“You evil, lazy slave!”
These are the words the master had for the third servant in Jesus’ story recorded in Matthew 25. Each had been given a substantial sum of money; each had made choices about what to do with it. The first two servants, with varying success, had taken what had been entrusted to them and put it to work. When the master came back, these two were lauded for their good investment and faithful stewardship.
But not the third.
The third took his talent, dug a hole, and put it in the ground. And the master had that harsh rebuke for him.
He was wicked. And he was lazy. And here is the end result:
“So take the talent from him and give it to the one who has 10 talents. For to everyone who has, more will be given, and he will have more than enough. But from the one who does not have, even what he has will be taken away from him. And throw this good-for-nothing slave into the outer darkness. In that place there will be weeping and gnashing of teeth” (Matthew 25:28-30).
Jesus told this story, along with a few others, during His last days in Jerusalem. All of the stories in Matthew 25 are centered around the theme of readiness. Jesus wanted His followers to live with the end in mind; convinced that He would return at a moment’s notice, and to be ready at a moment’s notice for that inevitable coming.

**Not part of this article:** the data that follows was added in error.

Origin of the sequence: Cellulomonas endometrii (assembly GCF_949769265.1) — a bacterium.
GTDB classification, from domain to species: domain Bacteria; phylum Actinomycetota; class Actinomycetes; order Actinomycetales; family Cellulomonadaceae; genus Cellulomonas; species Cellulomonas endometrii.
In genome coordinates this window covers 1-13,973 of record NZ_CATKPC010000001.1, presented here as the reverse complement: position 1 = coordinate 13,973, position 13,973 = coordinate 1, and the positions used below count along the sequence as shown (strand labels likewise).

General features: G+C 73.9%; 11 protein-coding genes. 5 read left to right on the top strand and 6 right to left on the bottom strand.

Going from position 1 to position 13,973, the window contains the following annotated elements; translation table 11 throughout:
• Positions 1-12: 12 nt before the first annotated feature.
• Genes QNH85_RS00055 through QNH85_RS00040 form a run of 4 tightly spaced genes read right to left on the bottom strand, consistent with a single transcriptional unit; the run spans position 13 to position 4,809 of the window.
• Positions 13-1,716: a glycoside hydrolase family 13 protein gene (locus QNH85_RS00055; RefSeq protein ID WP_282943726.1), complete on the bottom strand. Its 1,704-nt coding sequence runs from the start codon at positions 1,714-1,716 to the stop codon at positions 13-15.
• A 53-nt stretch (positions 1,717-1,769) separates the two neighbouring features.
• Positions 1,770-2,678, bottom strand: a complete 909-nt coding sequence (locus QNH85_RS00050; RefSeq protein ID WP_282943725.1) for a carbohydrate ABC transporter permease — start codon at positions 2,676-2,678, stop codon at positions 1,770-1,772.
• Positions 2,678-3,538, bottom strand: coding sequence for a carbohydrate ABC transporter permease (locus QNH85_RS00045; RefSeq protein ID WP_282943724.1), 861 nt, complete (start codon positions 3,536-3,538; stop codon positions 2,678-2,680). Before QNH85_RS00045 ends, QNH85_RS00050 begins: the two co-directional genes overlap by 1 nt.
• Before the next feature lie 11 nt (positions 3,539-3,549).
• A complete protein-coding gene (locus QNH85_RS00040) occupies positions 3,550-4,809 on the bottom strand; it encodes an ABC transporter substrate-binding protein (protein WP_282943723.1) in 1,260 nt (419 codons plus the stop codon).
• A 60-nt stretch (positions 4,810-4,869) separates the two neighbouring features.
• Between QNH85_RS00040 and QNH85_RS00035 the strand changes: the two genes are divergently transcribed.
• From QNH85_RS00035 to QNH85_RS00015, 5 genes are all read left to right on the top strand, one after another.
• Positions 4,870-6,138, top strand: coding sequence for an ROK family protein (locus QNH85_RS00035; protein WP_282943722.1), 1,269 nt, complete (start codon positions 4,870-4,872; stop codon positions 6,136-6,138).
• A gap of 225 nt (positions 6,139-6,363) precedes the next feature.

We look at this story and take many applications from it. We see the need to make the most of what we’ve been given. We see that there is an active stance we must take while waiting for Jesus to return. We see that we must make wise choices for the sake of the kingdom.
But there is an issue at the bottom of this kind of kingdom investment. The issues, as is always the case, is what we believe about God.
Look back at the way the third servant responded when the master returned and asked what had been done with the gifts He had given:
“Master, I know you. You’re a difficult man, reaping where you haven’t sown and gathering where you haven’t scattered seed. So I was afraid and went off and hid your talent in the ground. Look, you have what is yours” (Matthew 25:24-25).
See it? I know you.
But he did not.
Nowhere in this story do we have the slightest indication that the master was a hard man. Nowhere do we see him being unfair. Nowhere do we find him being stingy or overbearing. Instead, we see him being generous, and overly so at that. Even though the master distributed the talents unevenly, the smallest portion was a gigantic sum.
I know you says the third servant.
But he did not.
This is the root of the issue. This is the bottom of it all. The question behind the question of what you are going to do with what God has given you is the question of how well you really know Him.
Do you really know His generosity?
Do you really know His kindness?
Do you really know His love?
Do you really know Him?
Because what you do is a reflection of what you believe.
Today, then, as we either hold tightly to what we’ve been given, bent on our own self-preservation, refusing to relinquish our grip out of fear or anxiety or greed, then we would do well to ask ourselves that question:
Do we really know Him?